Regional Gardening Reports :: National Gardening Association

In the Garden:
Northern & Central Midwest
February, 2006
Regional Report

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This lovely, unusual Queen Victoria agave is also called painted century plant.

Unusual Succulents

It may be cold and snowy outside, but we can certainly have our bright spots indoors with fun and unique houseplants. There is a plethora of interesting plants that don't take up much room and add a new look to our display of houseplants.

I've never been a cactus lover, but I'm beginning to appreciate some of the small succulents, bromeliads, and hardy orchids as plants that are unique in their own way. These plants all take much less care than traditional houseplants, something that is greatly appreciated in my whirlwind of a household. All they really ask for is bright light, very well-drained soil, and drier conditions than most houseplants. They seldom need repotting or fertilizing.

The plant that made me change my attitude about succulents is the Queen Victoria agave. Also called the painted century plant, this is a true agave that grows only 6 inches high and about a foot wide. The cream-edged leaves are triangular and overlapped in the tidiest manner. This unique agave is perfect to add accent to a sunny southwestern-style decor.

Agaves have the attribute of doing quite well in any temperature or humidity level. They do, however, benefit from a marked difference of about ten degrees between day and night temperatures. They should be allowed to dry out substantially between waterings, and watered only once a month in winter while the plant is resting. I like the fact that keeping the plant in a small pot restricts a plant's size, and keeps the painted century plant looking its best.

Earth Stars
Another petite plant for a sunny window is the earth star. It is a bromeliad, which can grows on bark instead of in soil. Fortunately, it takes much the same growing conditions as the agaves. Earth stars grow only about 6 inches high and 6 to 8 inches wide, and have stiff tidy, variegated leaves in all shades of maroon, reddish brown with silvery bands, and even bright pink, white and green. They show their best leaf color if given bright, filtered light.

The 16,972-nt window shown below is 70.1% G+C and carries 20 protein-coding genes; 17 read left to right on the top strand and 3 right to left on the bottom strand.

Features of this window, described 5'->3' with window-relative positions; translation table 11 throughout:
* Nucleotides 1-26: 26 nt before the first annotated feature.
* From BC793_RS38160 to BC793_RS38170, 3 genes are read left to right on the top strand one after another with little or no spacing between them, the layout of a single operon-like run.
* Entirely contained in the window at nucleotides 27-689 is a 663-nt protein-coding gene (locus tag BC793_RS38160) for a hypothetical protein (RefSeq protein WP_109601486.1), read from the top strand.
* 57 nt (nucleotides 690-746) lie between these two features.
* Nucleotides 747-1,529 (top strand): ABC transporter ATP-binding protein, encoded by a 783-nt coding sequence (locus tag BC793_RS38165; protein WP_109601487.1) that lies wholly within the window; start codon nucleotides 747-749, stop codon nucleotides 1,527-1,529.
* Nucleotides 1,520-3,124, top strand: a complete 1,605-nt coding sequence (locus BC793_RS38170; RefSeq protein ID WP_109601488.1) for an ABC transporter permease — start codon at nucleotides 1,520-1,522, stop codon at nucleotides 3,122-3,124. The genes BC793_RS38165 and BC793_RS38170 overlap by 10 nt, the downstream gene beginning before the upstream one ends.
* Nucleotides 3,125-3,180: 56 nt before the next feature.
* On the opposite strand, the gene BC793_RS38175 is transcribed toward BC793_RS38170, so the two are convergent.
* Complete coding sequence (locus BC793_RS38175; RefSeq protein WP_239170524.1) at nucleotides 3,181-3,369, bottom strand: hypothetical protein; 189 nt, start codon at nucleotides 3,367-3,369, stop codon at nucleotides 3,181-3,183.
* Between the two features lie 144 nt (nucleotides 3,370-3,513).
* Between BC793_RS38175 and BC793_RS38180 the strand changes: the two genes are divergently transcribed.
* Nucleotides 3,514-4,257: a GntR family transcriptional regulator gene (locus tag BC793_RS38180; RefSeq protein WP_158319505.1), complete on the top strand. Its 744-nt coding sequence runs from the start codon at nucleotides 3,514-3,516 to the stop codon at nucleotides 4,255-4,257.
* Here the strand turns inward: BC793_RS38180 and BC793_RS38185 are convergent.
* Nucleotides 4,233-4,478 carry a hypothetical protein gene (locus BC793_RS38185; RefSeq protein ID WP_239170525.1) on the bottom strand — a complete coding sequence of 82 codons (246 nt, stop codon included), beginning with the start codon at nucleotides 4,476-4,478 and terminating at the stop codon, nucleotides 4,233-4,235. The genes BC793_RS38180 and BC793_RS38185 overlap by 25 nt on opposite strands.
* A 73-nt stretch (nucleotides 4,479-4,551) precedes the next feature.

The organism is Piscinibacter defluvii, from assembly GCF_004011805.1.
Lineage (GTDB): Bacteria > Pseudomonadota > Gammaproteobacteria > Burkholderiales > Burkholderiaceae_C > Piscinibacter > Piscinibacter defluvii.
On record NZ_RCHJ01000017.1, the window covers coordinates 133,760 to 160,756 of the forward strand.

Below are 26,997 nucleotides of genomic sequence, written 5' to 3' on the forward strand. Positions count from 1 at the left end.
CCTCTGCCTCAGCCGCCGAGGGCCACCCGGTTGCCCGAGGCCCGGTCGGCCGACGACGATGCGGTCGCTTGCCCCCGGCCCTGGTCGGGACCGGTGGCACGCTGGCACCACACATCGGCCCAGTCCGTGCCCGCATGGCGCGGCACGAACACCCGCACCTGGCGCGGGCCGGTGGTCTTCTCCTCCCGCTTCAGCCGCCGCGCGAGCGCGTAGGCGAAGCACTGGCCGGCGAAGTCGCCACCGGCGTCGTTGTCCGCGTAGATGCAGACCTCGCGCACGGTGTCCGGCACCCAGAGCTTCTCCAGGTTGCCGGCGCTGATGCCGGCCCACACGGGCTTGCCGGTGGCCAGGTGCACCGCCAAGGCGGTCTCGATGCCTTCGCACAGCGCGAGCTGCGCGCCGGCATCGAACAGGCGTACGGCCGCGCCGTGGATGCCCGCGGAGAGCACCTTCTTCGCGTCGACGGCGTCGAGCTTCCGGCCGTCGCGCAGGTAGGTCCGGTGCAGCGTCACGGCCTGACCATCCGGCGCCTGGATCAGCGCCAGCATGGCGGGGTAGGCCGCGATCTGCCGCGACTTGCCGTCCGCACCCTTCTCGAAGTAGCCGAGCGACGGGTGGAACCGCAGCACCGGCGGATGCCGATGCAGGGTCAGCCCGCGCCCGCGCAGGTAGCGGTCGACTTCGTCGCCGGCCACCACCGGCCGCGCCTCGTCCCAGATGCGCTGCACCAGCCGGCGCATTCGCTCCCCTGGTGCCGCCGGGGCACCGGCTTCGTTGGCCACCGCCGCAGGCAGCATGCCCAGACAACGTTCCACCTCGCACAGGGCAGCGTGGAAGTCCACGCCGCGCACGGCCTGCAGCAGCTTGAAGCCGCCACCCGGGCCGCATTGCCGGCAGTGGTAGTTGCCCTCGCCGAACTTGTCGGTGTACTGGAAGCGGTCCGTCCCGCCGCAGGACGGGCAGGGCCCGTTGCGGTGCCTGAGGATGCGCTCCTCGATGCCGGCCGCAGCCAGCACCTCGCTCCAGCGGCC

Earth stars develop small offsets between the leaves, and there is no need for them to even have roots when you remove them from the mother plant; they will readily develop a root system merely by being in contact with moist soil.

Living Stones
I could go on for days about favorites, but the last one I will mention is the plant with the unlikely name of "living stones." These succulents grow only about 2 inches high and 4 inches wide, and they have evolved to have only one pair of leaves that are plump water storage organs. In their natural habitat they resemble stones so they are left alone by grazing animals. When grown in high light, they will produce a daisy-like flower from between the two leaves. There are over two hundred species and cultivars available, all varying widely in their leaf markings.

Living stone plants need a resting phase in winter so stop watering by the end of October. Over the next few months, a plant will produce a new of leaves, consuming the moisture from the old pair, which will shrivel. It is critical not to water the plants during this time. The new leaves will appear in early spring, at which time you can begin watering again.

This is only a beginning list of unique plants for a windowsill. Pick up any book on succulents and you will be entranced!

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